Families of children with disabilities are doing their best to keep life as normal as possible with support from their therapists in regular teletherapy sessions.
Narelle Newbold has found that teletherapy helps her keep a familiar routine for her son Cody, who has Autism.
“I’ve found it important to keep things as normal as possible during the coronavirus outbreak, and for Cody that means continuing his therapy sessions – even if it’s in a different format.”
Cody loves his therapists and is really excited to see and talk to them, even if it’s not in person.
Narelle said that keeping Cody informed and helping him prepare for sessions allows him to better engage in teletherapy.
“On the morning of his session I let Cody know that he has therapy later in the day and remind him as the time gets closer so has something to look forward to.”
“I’ll make sure he jumps on his trampoline or does something to burn off some energy before his session, as he finds it easier to concentrate once he’s had an opportunity for movement and regulation.”
Therapy Focus Advanced Occupational Therapist, Aisling Wallace said that many of the families she works with requested support to setup routines that work for all members of the family while they’re at home.
“Parents and carers face so many demands in their daily lives, and managing a routine – which is particularly important for some children with disabilities – can be challenging.”
As therapists, we can use our skills to help families get into a rhythm or create flexible routines while adjusting to these challenging times we find ourselves in.
Aisling said that whilst some families were hesitant about teletherapy at first, many have come to see its benefits.
“A teletherapy session should be lots of fun. We find creative ways to use everyday items and everyday routines, and many find that sessions are a well-deserved break and a great way to connect with people outside their household.”
“We set short-term “COVID-19 goals” like adjusting to change, developing routine, focusing on movement and emotional wellbeing. These are valid therapy goals that are more achievable in the current environment, plus they support long-term goals individuals and families were working towards prior to the pandemic.”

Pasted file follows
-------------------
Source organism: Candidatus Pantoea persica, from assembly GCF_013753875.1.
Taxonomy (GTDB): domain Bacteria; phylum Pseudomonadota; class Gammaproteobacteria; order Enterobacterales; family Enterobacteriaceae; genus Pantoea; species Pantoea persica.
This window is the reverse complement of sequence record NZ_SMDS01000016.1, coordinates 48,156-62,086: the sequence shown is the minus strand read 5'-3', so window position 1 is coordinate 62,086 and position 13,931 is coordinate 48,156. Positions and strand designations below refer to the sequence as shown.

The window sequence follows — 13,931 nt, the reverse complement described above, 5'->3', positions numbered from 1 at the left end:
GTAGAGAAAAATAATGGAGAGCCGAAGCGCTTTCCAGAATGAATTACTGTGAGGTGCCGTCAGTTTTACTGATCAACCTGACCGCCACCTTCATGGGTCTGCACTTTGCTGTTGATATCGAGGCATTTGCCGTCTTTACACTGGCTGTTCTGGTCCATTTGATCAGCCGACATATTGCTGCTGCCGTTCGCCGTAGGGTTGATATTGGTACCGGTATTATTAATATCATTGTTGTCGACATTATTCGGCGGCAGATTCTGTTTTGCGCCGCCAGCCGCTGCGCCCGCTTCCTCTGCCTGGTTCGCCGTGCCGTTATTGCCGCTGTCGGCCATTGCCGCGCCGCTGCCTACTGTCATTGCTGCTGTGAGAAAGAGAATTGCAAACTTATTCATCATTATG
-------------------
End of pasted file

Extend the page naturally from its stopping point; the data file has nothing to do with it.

“Some children with autism and other disabilities are actually more engaged in therapy because they are using technology and the devices they love to connect with their therapist. So whilst there are definitely challenges, I feel we are lucky that technology has enabled us to connect and carry on in these unprecedented times.”
Pictured: Finn playing with slime in a teletherapy session with his occupational therapist.
Kim Fuller’s son Finn has Autism and has benefitted from regular teletherapy session involving sensory activities with slime, movement and fine motor skills.
Continuity in this “new world” feels like therapy in itself, so I didn’t hesitate in getting Finn setup for teletherapy with his occupational therapist and psychologist
“Finn is used to talking to his grandparents on FaceTime, so engaging with people on a screen is a familiar experience for him and getting setup for teletherapy was easy.”
With help from his psychologist, Finn has also gotten much better at talking about his feelings, which is especially important during this difficult time.
“Finn has found the change in routine during this pandemic very difficult, and I truly feel that things would be much harder had we not had his psychologist and occupational therapist on hand to support him through this transition.”
“Both his therapists are very good at talking about the situation and giving Finn the tools to express his emotions. I also consider Finn’s therapy sessions to be his time – an opportunity to feel special and have a psycho-social outlet when it’s not possible to see his friends.”
For more information about teletherapy and its benefits, click here.
Read about our response to the coronavirus (COVID-19) pandemic here.